Wednesday, April 25, 2012

Black Forest Meringue


In taking a break from sewing up my 1912 outfit, I decided to tackle another project with scallops (because, apparently, I've gone mad)--the meringue skirt!!  I think I was actually looking in the Colette handbook to double-check the directions for sewing french seams on my Edwardian blouse when I somehow got distracted and ended up with a skirt!  This says a lot about my sewing focus lately :)


I used a synthetic taffeta upholstery fabric that I had in my stash for the skirt.  I had bought this fabric before I made my teal Pendrell blouse and the colours go together so well!  When I bought this fabric, I knew I was going to eventually make a skirt out of it and the Meringue pattern, with it's simple lines, was the perfect match for this print.


For this pattern, I added approximately 4 inches to the length (4 inches!!!  I always find these patterns way too short for my taste!).  The scallops were very fiddly.  I cut a piece of cardboard in the shape of the scallop to help shape it.  I used the same fabric for facing.  When I was sewing the hem facing to create the scallops, I decided I need just a bit more body in the hem.  So, I decided to add fusible interfacing to the hem facing.  And wow, did that ever do the trick! I really like the weight and stability of the hem now (and it's so much easier to iron).


I also knew that my fabric would be fiddly and would show through if I tried to invisibly hem it around the entire length of the skirt.  Instead, I took small stitches where the hem met the light brown embroidered parts of the skirt.  It worked perfectly as the flower stem pattern is frequent enough for the catch stitching and you can't tell at all from the right side of the skirt!

Lastly, I must say that the waist facing instructions drove me a bit crazy as I didn't want to insert an invisible zipper.  Instead, I handpicked the zipper.  In order to do that, I had to cut the waistband facings longer than the pattern indicated.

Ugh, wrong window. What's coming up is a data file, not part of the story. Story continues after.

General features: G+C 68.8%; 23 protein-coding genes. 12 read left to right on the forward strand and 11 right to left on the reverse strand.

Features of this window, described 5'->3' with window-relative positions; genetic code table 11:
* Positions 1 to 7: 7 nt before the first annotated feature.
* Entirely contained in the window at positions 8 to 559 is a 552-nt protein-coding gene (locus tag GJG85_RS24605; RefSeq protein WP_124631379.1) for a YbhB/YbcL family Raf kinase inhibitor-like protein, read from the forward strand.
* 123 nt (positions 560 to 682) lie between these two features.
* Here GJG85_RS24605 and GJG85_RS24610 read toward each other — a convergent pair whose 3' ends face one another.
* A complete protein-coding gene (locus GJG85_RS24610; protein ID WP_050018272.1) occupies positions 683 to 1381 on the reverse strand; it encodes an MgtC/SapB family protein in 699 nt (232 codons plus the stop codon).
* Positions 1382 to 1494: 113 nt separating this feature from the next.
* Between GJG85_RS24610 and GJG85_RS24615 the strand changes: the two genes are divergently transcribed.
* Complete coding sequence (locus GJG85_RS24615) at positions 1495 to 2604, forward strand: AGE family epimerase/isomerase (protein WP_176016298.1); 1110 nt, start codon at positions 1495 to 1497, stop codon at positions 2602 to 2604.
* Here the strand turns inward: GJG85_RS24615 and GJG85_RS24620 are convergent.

All in all, I really like the skirt!  Though I see now why the skirt is so short--because at longer lengths, it's harder to see the scallops!!


As an aside, I really, really love this tree.  I think it needs an entire forest of trees just like it!

I'm curious...what do you think of the Meringue skirt?  Do you love or hate scallops?

Monday, April 23, 2012

David's Birthday Week

Sorry for the silence this past week! It was a super intense work week AND I participated in a full-on training event over the weekend.  I've got some exciting upcoming news from that I will be sharing over the next couple of months.....

PLUS, it's was David's Birthday!!!  I wanted to wish a very happy birthday week and month to the best husband in the world!  I love you so much!!!


If you've been following my blog for awhile you'll know how amazingly supportive David is....from helping me out with projects:

Helping me hand attach beads onto a 1940's blouse

To taking photographs of my finished projects:

  Taking photos at the Crafters' Ceilidh, taken by Karen of Did You Make That?

To making his own projects:

 Hand drafted and sewn bow tie and kerchief using the same material as my Valentine's Day dress


 I hope you'll join me in wishing this extraordinary man a wonderful birthday week!!

Saturday, April 14, 2012

Countess Grantham's White Suit